Saturday Odds & Sods: Just One Victory

FDR-LEHMAN

1932 New York  poster in support of Democrats Franklin Roosevelt and Herbert Lehman.

We begin this week’s misadventure with a New Orleans weather report: we just experienced the warmest October in recorded history. And it’s still too bloody, buggery, bollocky hot. It’s making me hot under the blue-collar or white-collar for that matter. Rumor has it that a cool front is on the way. Let’s hope so: I am ready to turn the AC off.

Election Day looms and Clinton supporters are as nervous as that proverbial long-tailed cat in a room full of rocking chairs. I’m uncertain of the origin of that countrified terms but I’ve always liked it. I thought we needed some rural contrast to the urban 1932 campaign poster that’s this week’s featured image. FYI: Lehman was running to succeed FDR as Governor.

A quick reminder: if our people vote we will spare the country the awful prospect of a Trump Presidency. Let’s not go from hope to grope, y’all. Just as important is electing a Democratic Senate. The GOP is vowing unprecedented obstruction and the first woman President needs a Senate that has her back even if the FBI is trying to stab her in it. Comey PAC will have to be dealt with later. End of yet another pep talk.

This week’s theme song is one of Todd Rundgren’s most anthemic tunes, Just One Victory. It first appeared on Todd’s modestly titled 1973 LP A Wizard, A True Star. It has long been a staple of his live shows, frequently as a set closer or encore. I’m posting it this week to inspire the First Draft base or some such shit. We begin with the original version complete with onscreen lyrics:

The next number is a bit of a cheat. It comes from a 1981 Utopia show wherein the boys in the band all wore camouflage before it was trendy. Todd always gets there before the rest of us. Holy avant-garde, Batman.

The aforementioned cheat is that it’s a medley of the theme song with one of Todd’s loveliest mid-tempo ballads, Love Is The Answer. What better antidote to Trumpism than love lovely love? You’ll have to click on the YouTube icon and watch it there for copyright reasons. It’s no big whoop.

I’m keeping things relatively brief this week. I know: famous last words but I mean it. We’re going to dispense with the break and dive right in. I’m not sure if we’ll be in the deep or shallow end. I’ll let you decide.

Our first segment is one of the best things I’ve read about the Trump phenomenon from a literary and cultural perspective. Yeah, I know: the Insult Comedian doesn’t read books but Slate’s Rebecca Onion does.

Bad Boys: In an article entitled No Girls Allowed Ms. Onion posits, as explained by the sub-header, that “America’s persistent preference for brash boys over “sivilizing” women fuelled the candidacy of Donald Trump.” That’s a mouthful but Onion delivers on her promise. In short, it’s a properly caramelized onion, not a raw one. Tic-Tacs are not necessary.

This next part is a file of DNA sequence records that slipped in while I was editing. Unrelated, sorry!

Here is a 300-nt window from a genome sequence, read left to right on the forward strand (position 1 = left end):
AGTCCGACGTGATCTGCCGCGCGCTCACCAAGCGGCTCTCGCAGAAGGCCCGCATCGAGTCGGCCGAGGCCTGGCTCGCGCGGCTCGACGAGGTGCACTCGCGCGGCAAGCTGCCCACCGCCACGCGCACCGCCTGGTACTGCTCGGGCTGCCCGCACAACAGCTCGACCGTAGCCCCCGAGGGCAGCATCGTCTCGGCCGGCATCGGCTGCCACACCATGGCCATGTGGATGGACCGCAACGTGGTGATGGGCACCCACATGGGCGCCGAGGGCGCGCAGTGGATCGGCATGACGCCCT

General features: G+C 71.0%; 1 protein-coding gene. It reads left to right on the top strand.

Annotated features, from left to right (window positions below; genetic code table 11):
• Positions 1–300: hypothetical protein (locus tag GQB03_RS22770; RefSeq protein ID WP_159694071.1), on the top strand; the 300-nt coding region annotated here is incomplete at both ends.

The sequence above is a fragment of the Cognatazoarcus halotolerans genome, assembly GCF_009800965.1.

The Insult Comedian may not recognize the names Natty Bumppo or Huck Finn but he’s the latest in a long line of bad, bad boys that for good or ill have influenced our culture. Here are some excerpts from Onion’s eye wateringly brilliant piece:

Donald Trump is a baby; a child. Like a child, he whines, seeks attention, and throws tantrums when he doesn’t get what he wants. It’s appropriate that the Access Hollywood tape takes place on a bus, since it captures Trump and Billy Bush acting like pubescent boys making their way to the seventh grade. Addressing her husband’s comments on that tape in a recent interview, Melania Trump dismissed the Trump-Bush conversation as “boy talk.” She joked that she sometimes feels like she has two children at home: Barron, age 10, and her husband, age 70.

<SNIP>

The belief in the incompatibility of violent, honest, and vigorous manhood, which is at its purist form in boyhood, with mannerly, educated, well-governed civilization is threaded through our cultural history. James Fenimore Cooper’s Leatherstocking Tales, published between 1823 and 1841, were among the first popular American novels. The Tales star Natty Bumppo, a man raised by Delaware Indians who chooses to live forever outside of civilized society—a boy for life. Bumppo straddles the boundary between white (civilized, in Cooper’s cosmology) and Native (free and vital, but “savage” and doomed). Despite his rough edges, Bumppo is well-educated and intelligent, but he can never marry, settle down, and have a family; he must continually flee west, looking for a place where progress has not yet reached.

<SNIP>

Trump represents himself as one of the only people in American politics who has been able to retain this uncommitted, honest [boyish] quality. Think of him on Howard Stern’s radio show, casually judging women’s bodies, or his inability—his unwillingness—to stay on message, routinely defying even the rules his own advisers try to impose to keep his campaign on course; he is not prisoner to his consciousness, or anyone’s. The candidate’s outspokenness is precious to his supporters, who see it as trustworthiness; as one, interviewed by CBS in September, explained, Trump “says the things that need to be said … about the truth that nobody else says.”